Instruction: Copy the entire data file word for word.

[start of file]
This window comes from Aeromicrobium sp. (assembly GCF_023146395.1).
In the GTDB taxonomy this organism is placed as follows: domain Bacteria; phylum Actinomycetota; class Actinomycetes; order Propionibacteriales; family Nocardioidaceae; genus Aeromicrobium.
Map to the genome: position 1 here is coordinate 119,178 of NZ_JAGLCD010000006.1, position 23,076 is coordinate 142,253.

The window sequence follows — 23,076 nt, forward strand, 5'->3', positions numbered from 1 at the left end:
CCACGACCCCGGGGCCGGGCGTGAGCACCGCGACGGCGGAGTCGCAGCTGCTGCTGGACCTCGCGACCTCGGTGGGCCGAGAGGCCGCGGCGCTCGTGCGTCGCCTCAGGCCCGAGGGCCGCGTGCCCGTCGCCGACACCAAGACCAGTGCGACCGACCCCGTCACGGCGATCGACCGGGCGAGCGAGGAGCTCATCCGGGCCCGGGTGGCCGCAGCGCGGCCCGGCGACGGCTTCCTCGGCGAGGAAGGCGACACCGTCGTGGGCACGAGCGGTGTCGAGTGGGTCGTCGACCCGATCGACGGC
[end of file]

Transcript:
This window comes from Aeromicrobium sp. (assembly GCF_023146395.1).
In the GTDB taxonomy this organism is placed as follows: domain Bacteria; phylum Actinomycetota; class Actinomycetes; order Propionibacteriales; family Nocardioidaceae; genus Aeromicrobium.
Map to the genome: position 1 here is coordinate 119,178 of NZ_JAGLCD010000006.1, position 23,076 is coordinate 142,253.

The window sequence follows — 23,076 nt, forward strand, 5'->3', positions numbered from 1 at the left end:
CCACGACCCCGGGGCCGGGCGTGAGCACCGCGACGGCGGAGTCGCAGCTGCTGCTGGACCTCGCGACCTCGGTGGGCCGAGAGGCCGCGGCGCTCGTGCGTCGCCTCAGGCCCGAGGGCCGCGTGCCCGTCGCCGACACCAAGACCAGTGCGACCGACCCCGTCACGGCGATCGACCGGGCGAGCGAGGAGCTCATCCGGGCCCGGGTGGCCGCAGCGCGGCCCGGCGACGGCTTCCTCGGCGAGGAAGGCGACACCGTCGTGGGCACGAGCGGTGTCGAGTGGGTCGTCGACCCGATCGACGGC